There are a number of global information exchanges related to industrial control systems security. They offer useful guidelines and standards to help protect the environment.
The UK Centre for the Protection of National Infrastructure (CPNI) provides good practice and technical guidance as well as advice on securing industrial control systems.
Secure move to IP-based Networks (SCADA):
They also highlight the risks of wireless connectivity of physical security systems
I’ve recently passed my GICSP exam. This certification is deigned to bridge together IT, engineering and cyber security to achieve security for industrial control systems from design through retirement.
This unique vendor-neutral, practitioner focused industrial control system certification is a collaborative effort between GIAC and representatives from a global industry consortium involving organisations that design, deploy, operate and/or maintain industrial automation and control system infrastructure.
GICSP assesses a base level of knowledge and understanding across a diverse set of professionals who engineer or support control systems and share responsibility for the security of these environments.
Here are some useful links for those of you who are interested in sitting the exam:
I was invited to give a talk on industrial systems security at the London Metropolitan University.
The seminar was intended for academic staff to discuss current problems in this field. We managed to cover a broad range of issues regarding embedding devices and network and IT infrastructure in general.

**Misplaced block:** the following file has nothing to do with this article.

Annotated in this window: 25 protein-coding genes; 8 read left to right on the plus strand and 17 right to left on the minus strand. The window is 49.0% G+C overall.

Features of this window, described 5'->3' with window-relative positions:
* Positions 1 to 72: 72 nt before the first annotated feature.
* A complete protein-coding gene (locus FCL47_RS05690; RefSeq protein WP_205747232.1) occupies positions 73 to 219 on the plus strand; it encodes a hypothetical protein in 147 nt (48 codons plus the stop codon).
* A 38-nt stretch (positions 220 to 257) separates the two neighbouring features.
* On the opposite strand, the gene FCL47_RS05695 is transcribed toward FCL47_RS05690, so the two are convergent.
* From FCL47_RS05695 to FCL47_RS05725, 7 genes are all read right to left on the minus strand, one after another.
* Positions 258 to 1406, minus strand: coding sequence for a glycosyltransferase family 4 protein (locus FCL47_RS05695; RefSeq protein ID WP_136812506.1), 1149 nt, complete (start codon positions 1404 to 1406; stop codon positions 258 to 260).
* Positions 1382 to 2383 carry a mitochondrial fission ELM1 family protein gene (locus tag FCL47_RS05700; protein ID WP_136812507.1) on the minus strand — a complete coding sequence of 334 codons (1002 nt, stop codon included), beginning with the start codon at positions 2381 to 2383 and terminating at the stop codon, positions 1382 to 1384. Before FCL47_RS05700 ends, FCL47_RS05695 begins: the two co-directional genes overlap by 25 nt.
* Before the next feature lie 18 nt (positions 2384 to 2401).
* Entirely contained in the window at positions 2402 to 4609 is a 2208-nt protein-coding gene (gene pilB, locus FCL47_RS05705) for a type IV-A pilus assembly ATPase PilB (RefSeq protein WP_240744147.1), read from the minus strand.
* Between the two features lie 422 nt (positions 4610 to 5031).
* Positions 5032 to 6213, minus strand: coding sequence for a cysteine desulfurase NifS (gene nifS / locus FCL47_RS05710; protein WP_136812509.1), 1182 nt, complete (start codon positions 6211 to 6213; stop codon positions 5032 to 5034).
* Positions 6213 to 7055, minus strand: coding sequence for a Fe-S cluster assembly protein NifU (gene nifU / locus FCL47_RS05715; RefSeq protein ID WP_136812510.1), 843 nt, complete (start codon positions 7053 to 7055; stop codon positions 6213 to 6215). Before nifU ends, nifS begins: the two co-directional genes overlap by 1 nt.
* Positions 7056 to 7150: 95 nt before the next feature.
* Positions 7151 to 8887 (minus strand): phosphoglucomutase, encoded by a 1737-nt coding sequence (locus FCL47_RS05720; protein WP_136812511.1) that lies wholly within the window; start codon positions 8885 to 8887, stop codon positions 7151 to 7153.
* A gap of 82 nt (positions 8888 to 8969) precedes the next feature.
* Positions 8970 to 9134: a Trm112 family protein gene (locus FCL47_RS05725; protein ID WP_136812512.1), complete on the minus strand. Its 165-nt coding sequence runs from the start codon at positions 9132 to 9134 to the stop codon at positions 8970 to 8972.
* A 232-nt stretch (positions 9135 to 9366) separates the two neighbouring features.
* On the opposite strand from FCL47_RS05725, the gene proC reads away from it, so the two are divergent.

The professors shared their perspective on this subject. This resulted in the identification of several research opportunities in this area.
Image courtesy of Vlado / FreeDigitalPhotos.net
I delivered a seminar to a group of students at the University of Westminster on industrial control systems security. We discussed the history of these systems, current developments and research opportunities in this area. There was some debate around the hypothesis that these systems weren’t designed to be secure and the trade-offs between confidentiality, integrity and availability helped the participants to better understand modern challenges. Practical recommendations were given pertaining the areas of risk management, disaster recovery, and resilience.
I also facilitated a workshop, where I divided the audience into several groups representing various stakeholders within the company: shareholders, process engineers, and security managers. This helped to drive further discussion regarding different points of view, priorities, and the complexity of communication.
Another successful event organised by NextSec and hosted by KPMG.
Great speakers and fantastic networking opportunities for junior security professionals.
I feel very proud to be a NextSec committee member.
Join us on our first 2014 conference focused on sharing knowledge of cyber security for the energy sector. We have a mixture of senior security leaders and NextSec members delivering a rich content to help you on your professional development
Attend this event, to meet and talk with technical experts, and network with like minded professionals from several industries
Information Security – Who is accountable?
Emma Leith BP IST CISO.
This session will discuss the role of Information Security teams in managing information security risks and who is truly accountable for the risks. It will cover some real-life example from BP in how they approached this whilst providing an insight into how they are starting to achieve their goal to ‘make security part of everyone’s job’.